Intended for healthcare professionals


French health minister announces reform of drug regulation

BMJ 2011; 342 doi: (Published 20 January 2011) Cite this as: BMJ 2011;342:d360
  1. Paul Benkimoun
  1. 1Paris

The 88 year old founder of France’s second largest drug company, Laboratoires Servier, has been subpoenaed by lawyers acting for six patients who experienced serious cardiovascular side effects after being treated with the diabetes drug benfluorex (Mediator).

The drug, which was mainly prescribed as an appetite suppressant in patients with type 2 diabetes, has been linked to around 500 deaths (BMJ 2010;341:c6882; doi: 10.1136/bmj.c6882). The delay in banning the drug in France is set to be one of the biggest medical scandals of recent years.

French health minister Xavier Bertrand has announced that he will radically reform the way that drugs are regulated in France.

He said he favoured granting a marketing authorisation only to drugs which showed they are “at least equivalent to reference drugs on the market.”

Mr Bertrand also strongly advocated greater transparency to expose conflict of interests, including compulsory declarations of interests by cabinet members and ministers.

He made his announcement after an inquiry into the licensing of the drug by the Inspection Générale des Affaires Sociales (Igas). The inquiry, which was authorised by the Ministry of Health and published on 15 January, focused on the management of the case by the French administration and especially the French medicines agency Afssaps (Agence française de sécurité sanitaire des produits de santé).

The report says that health authorities have been misled over the past 35 years by Servier who concealed the true pharmacological nature of the drug. They state that in spite of studies led by Servier research teams establishing its appetite suppressant effects in the 1960s, the company’s “doctrine” was to try to sell it as an antidiabetic drug, while concealing its true appetite suppressant nature.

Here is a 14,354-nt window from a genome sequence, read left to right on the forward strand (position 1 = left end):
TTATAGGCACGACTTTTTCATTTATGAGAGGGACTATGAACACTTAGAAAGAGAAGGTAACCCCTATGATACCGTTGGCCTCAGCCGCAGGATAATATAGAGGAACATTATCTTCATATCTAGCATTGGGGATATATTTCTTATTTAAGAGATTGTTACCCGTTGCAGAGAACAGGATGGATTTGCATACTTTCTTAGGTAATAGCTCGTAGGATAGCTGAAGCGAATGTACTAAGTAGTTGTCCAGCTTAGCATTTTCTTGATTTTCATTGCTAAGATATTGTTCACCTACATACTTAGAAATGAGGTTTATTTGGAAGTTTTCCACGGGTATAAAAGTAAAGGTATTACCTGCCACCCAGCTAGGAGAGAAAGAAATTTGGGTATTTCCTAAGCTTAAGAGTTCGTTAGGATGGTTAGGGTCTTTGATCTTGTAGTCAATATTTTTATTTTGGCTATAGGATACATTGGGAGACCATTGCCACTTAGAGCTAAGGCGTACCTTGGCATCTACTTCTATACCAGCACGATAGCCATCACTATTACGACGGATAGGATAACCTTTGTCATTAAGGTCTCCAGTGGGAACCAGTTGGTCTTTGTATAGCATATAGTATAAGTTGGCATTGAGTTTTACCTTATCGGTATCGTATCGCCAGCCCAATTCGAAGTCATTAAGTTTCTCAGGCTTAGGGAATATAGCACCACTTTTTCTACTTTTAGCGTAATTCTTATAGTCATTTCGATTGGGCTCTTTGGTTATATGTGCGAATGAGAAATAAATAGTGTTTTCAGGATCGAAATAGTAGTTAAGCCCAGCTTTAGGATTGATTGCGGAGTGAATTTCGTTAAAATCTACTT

The report points at incomprehensible decisions made by the French medicines agency, which missed several opportunities to take benfluorex off the market. In 1997, all other compounds of the fenfluramine group were withdrawn apart from benfluorex.

Two years later, when all appetite suppressants were banned, benfluorex still remained on the market despite a first notification of a valvulopathy in a patient treated with this drug.

The French medicines agency is criticised as a “heavy, slow and poorly reactive structure” with a process that benefits companies rather than patients and public health.

Jacques Servier, alongside four other high ranking executives of Laboratoires Servier and its division Biopharma, as well as the two companies themselves are accused of deliberately disguising the true nature and qualities of the drug. This charge, if proved, could lead to a four year prison sentence.

The lawyers accuse the defendants of purposely misleading patients taking benfluorex, which was finally withdrawn from the French market in 2009.

Jacques Servier and the other defendants are due to stand trial in Nanterre on 11 February 2011. If the case is proved, social security could claim back from the accused companies the costs of prescribing benfluorex. From 1999 to 2009 reimbursements to patients for benfluorex amounted to €423m (£356m; $569m).

The case is based on the fact that benfluorex is closely related to fenfluramine and dexfenfluramine, as all three are quickly metabolised into norfenfluramine, with similar plasma levels when taken at therapeutic doses.

Two parliamentary committees, one in the National Assembly and the other in Senate, are also set to investigate the affair which looks set to rival the tainted blood scandal discovered in the 1990s.

Servier said it was investigating the allegations made in the report. However, the group insisted that the report had been prepared without any evidence taken from Servier itself. “There was no right of response,” the company said. In a statement on 15 January, the group said it was “stunned” by the findings which it said “do not appear to conform to reality.”


Cite this as: BMJ 2011;342:d360

Log in

Log in through your institution


* For online subscription